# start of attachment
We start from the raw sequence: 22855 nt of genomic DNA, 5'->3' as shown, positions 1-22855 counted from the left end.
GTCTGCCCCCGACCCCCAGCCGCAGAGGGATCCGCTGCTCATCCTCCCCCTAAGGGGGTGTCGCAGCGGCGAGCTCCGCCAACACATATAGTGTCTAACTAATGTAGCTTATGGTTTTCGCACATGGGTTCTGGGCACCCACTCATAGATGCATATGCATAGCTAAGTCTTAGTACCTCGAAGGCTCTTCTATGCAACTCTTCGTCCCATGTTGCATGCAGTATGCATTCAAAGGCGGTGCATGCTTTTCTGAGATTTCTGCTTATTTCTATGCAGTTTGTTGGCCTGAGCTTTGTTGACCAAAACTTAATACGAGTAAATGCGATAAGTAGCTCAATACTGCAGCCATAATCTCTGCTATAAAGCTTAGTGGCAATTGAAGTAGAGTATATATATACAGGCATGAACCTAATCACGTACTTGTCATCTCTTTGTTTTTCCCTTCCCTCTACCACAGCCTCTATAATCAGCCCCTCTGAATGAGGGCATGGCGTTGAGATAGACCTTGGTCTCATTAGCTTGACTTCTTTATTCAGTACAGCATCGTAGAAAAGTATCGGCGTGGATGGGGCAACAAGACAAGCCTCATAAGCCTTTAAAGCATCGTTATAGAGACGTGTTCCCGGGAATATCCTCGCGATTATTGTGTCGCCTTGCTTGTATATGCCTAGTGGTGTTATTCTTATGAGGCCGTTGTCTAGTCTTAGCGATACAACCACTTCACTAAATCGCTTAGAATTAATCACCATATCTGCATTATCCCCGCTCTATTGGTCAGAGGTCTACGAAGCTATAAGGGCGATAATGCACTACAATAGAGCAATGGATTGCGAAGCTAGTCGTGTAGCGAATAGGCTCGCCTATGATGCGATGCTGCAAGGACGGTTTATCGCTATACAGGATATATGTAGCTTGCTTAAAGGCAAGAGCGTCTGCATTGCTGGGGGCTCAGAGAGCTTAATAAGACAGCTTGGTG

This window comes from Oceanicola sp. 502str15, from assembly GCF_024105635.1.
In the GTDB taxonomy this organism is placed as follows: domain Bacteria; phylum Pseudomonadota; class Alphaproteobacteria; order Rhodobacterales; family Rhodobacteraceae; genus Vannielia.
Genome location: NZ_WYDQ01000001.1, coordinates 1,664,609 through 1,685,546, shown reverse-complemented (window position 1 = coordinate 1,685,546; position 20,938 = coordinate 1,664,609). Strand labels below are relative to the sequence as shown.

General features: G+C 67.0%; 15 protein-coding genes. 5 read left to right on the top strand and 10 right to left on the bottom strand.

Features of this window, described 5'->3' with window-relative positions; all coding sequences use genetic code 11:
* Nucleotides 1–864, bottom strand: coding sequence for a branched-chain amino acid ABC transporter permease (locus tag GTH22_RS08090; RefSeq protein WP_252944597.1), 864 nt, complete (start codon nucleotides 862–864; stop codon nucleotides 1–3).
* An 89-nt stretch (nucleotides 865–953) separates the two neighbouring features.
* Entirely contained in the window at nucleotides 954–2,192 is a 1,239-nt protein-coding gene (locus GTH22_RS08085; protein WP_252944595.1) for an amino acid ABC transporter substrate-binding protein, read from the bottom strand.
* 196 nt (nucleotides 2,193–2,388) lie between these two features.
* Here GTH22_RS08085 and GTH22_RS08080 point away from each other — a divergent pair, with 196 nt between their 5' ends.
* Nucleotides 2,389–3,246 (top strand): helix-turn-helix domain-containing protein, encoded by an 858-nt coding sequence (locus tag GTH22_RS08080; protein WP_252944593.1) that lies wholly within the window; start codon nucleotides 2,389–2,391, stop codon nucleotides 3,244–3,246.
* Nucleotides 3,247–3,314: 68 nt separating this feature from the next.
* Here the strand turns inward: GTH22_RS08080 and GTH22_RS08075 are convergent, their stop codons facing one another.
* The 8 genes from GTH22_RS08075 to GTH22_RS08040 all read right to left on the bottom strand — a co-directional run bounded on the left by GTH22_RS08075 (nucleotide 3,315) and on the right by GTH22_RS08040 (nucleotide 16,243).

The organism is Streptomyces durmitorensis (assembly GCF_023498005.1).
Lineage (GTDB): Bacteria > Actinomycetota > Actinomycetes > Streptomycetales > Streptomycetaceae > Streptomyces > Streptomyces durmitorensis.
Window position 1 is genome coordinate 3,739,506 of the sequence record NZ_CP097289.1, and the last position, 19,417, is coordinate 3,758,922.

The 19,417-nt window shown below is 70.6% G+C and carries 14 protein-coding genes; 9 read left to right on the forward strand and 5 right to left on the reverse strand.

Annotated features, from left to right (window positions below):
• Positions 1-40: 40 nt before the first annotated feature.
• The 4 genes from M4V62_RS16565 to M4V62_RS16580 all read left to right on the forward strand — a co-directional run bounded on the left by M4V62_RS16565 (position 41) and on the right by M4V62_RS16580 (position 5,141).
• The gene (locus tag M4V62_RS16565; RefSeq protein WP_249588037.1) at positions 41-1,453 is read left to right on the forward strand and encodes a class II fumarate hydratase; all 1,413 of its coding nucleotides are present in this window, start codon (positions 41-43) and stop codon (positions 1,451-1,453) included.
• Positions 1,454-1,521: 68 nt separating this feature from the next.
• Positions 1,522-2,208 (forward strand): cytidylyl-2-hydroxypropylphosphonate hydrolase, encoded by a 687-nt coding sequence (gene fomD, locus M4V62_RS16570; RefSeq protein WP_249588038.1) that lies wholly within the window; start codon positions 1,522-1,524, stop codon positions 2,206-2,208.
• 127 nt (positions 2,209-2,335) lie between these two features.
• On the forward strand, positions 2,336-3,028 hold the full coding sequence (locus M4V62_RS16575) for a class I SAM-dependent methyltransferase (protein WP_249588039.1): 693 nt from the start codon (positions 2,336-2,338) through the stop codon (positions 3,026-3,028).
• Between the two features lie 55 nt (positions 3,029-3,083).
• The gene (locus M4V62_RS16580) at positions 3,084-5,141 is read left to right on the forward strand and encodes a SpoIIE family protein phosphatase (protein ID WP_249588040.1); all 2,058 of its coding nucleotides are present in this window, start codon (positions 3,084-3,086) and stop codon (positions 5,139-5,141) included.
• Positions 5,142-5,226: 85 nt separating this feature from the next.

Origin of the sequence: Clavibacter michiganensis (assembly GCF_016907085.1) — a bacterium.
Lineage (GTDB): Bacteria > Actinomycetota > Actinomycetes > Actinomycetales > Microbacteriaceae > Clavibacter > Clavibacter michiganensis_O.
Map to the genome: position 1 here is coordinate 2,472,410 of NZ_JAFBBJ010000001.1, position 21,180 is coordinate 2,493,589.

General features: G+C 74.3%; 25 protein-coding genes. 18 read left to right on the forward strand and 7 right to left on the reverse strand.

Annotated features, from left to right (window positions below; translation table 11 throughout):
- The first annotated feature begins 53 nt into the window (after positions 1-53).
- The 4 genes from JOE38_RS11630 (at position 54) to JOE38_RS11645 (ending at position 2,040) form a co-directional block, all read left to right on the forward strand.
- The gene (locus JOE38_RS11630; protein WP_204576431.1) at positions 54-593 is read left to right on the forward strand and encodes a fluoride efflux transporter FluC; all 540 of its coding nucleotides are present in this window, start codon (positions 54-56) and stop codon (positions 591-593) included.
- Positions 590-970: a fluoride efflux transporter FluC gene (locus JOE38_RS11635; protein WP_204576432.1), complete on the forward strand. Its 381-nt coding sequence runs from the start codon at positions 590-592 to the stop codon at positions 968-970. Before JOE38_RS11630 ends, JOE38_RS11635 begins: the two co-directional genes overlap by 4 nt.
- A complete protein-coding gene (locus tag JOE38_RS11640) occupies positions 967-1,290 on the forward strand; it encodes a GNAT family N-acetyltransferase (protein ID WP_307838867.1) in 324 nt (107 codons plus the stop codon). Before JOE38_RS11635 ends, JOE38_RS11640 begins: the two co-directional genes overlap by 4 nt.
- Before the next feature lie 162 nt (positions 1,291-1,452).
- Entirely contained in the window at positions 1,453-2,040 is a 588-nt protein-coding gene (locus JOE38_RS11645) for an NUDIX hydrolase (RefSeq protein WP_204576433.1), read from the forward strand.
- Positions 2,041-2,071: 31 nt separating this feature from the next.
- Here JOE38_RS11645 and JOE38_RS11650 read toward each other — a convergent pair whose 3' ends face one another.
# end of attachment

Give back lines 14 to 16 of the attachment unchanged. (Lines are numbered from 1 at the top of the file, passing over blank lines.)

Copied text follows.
* Nucleotides 3,247–3,314: 68 nt separating this feature from the next.
* Here the strand turns inward: GTH22_RS08080 and GTH22_RS08075 are convergent, their stop codons facing one another.
* The 8 genes from GTH22_RS08075 to GTH22_RS08040 all read right to left on the bottom strand — a co-directional run bounded on the left by GTH22_RS08075 (nucleotide 3,315) and on the right by GTH22_RS08040 (nucleotide 16,243).